Before the “new” economy struck, losing a home to foreclosure signaled the homeowner’s financial irresponsibility.
Even today, many see a homeowner facing foreclosure as a deadbeat. In spite of numerous reports on predatory lending, illegal and deceptive practices of mortgage lenders, the public by and large still believes that “good” people don’t lose their families’ homes.
- Surprise#1: good, financially responsible people affected by the “new” economic reality are losing their homes to foreclosure
- Surprise#2: the protections set in place by President Obama to preserve family homes are frequently ignored by mortgage lenders
- Surprise#3: many mortgage lenders fearlessly break the law
- Surprise#4: many mortgage lenders use foreclosure to illegally increase their profits
- Surprise#5: powerful mortgage lenders are not being – and can’t be!!! – prosecuted for their wrong-doing
- Surprise#6: even though 10,000,000 homeowners have lost their homes to foreclosure, not one predatory lender is in prison
Today’s foreclosure is not the same as the foreclosure from yesteryear. Unlike in the past, RESPONSIBLE homeowners affected by the disaster of the “new” economy are powerless in the fight against their mortgage lenders.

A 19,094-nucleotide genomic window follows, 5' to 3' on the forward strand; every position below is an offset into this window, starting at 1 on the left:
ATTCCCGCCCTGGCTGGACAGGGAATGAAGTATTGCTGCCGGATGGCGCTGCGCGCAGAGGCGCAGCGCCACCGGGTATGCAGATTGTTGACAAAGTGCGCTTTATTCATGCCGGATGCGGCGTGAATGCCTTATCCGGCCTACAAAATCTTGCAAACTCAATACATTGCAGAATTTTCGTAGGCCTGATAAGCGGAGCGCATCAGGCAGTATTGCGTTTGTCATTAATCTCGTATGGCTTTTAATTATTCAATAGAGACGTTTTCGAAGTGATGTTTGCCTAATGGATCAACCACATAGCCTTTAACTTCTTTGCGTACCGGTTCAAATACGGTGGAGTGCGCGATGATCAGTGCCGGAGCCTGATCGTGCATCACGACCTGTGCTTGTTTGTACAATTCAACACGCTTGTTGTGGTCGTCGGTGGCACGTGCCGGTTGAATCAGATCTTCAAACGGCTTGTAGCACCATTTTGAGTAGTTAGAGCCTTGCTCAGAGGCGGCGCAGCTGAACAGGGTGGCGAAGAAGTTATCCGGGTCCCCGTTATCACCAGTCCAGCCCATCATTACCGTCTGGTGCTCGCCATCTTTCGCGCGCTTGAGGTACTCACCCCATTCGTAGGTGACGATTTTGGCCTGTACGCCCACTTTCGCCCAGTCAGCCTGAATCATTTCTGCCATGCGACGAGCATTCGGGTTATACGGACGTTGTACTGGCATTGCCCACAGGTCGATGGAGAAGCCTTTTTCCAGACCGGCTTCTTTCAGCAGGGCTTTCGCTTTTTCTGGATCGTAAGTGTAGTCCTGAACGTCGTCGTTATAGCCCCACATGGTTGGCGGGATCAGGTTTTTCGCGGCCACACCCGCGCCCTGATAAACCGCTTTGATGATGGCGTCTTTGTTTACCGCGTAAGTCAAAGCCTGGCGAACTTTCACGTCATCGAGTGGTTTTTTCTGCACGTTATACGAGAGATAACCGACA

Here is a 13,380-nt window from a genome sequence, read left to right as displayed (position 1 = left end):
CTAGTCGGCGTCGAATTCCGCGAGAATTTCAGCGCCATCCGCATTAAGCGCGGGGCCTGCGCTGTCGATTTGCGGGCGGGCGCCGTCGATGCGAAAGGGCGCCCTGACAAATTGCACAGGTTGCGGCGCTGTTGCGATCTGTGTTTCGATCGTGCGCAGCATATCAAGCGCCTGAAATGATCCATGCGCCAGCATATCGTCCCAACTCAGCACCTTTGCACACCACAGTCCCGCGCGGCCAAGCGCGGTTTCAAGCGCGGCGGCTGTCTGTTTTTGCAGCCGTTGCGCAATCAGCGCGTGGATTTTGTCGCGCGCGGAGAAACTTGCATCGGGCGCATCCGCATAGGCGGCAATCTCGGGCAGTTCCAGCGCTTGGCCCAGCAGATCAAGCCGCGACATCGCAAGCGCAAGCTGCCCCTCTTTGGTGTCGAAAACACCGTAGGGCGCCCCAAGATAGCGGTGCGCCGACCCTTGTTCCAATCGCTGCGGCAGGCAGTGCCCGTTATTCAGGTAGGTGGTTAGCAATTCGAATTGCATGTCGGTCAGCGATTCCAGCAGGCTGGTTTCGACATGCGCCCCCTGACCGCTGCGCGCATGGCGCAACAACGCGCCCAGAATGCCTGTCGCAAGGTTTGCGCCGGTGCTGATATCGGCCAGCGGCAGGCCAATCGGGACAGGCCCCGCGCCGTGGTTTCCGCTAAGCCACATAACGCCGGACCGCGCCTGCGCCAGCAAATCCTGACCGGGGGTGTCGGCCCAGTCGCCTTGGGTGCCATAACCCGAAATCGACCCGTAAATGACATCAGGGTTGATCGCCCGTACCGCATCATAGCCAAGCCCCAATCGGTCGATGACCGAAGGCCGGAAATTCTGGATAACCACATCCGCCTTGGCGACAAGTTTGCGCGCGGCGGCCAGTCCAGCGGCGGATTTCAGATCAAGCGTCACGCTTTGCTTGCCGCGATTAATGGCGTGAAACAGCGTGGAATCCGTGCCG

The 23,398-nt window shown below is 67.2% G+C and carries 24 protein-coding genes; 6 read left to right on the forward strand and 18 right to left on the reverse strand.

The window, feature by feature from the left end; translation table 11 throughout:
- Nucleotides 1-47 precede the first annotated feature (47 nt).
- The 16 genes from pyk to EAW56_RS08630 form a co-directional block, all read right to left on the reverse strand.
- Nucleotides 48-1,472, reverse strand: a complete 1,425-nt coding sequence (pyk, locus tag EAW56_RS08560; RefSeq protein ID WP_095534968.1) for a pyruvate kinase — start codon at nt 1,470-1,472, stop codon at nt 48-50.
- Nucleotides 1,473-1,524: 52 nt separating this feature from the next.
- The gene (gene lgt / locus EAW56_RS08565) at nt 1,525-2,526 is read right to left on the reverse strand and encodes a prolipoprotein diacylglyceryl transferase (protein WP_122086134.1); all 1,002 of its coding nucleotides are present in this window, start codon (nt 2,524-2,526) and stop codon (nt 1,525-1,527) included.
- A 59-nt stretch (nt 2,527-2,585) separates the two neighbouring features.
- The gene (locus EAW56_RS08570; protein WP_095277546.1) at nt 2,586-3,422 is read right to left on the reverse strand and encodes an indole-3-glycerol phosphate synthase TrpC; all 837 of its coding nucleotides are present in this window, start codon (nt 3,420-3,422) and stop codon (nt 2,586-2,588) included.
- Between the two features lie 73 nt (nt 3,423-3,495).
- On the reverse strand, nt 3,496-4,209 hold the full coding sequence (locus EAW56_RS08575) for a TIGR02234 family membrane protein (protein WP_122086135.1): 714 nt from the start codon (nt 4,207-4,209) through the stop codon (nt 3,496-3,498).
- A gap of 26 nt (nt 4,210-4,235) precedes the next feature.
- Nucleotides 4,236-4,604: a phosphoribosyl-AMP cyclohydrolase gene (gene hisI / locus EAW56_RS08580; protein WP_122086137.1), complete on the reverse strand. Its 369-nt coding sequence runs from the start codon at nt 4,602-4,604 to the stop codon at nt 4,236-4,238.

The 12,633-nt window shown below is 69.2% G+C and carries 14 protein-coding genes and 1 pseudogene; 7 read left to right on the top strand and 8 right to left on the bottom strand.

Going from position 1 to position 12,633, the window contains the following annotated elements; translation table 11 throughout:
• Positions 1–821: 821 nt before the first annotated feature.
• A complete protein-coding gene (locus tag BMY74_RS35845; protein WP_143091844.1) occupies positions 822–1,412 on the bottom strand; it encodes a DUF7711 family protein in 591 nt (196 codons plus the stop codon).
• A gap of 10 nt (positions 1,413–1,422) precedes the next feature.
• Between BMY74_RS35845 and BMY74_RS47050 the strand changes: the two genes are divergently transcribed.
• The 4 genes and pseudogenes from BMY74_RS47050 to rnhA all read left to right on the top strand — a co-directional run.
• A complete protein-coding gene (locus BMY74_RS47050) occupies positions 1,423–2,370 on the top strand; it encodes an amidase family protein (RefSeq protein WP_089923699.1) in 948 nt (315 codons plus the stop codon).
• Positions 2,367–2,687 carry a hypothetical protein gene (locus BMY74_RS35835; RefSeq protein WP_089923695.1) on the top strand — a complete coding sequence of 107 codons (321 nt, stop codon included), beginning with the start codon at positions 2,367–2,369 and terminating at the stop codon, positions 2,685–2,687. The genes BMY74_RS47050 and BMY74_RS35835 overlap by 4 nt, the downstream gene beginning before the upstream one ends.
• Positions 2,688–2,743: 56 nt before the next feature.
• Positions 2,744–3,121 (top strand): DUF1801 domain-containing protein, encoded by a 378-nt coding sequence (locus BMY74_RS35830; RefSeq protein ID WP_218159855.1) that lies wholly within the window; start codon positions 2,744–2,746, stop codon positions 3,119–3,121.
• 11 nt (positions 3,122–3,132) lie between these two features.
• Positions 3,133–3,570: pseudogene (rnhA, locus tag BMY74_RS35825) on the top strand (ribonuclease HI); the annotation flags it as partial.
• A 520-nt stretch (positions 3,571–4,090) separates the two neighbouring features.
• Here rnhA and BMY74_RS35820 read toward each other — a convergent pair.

Today’s mortgage lenders are not at all abashed to falsify facts, timelines and amounts. They don’t follow the foreclosure law. They avoid contact with mortgage borrowers. They don’t bother reviewing mortgage modification applications. Most incredible of all: many major mortgage lenders – including nationwide banks!!! – pay their employees bonuses for forcing homeowners into foreclosure!!!
It may be hard to comprehend – or believe! – that a fully documented fraud committed by a mortgage lender isn’t prosecuted by the authorities. Unfortunately, that’s how foreclosure plays out today. Had any individual or a small business conducted business the way major mortgage lenders do, such a person or business could be reported to the police department and would be prosecuted by a district attorney in the interest of public safety. When a major mortgage lender files fraudulent (UNLAWFUL!) foreclosure against a homeowner, the homeowner has no legal recourse. (The cost of a required “bond” to file a lawsuit against a predatory lender is way beyond the means of the average, struggling homeowner.) A predatory lender can’t be reported to the police; no district attorney can be bothered to look at such a case. As an individual, I obviously don’t understand the logic. A person who commits fraud doesn’t pose nowhere near as much of a threat to the public as a predatory mortgage lender who holds millions of mortgages. One would think that prosecuting an institution for committing mass-fraud should be a priority. It isn’t. It seems that corporate fraud is legal and perpetrators who have the power to create their own “business opportunities” using foreclosure are above the law.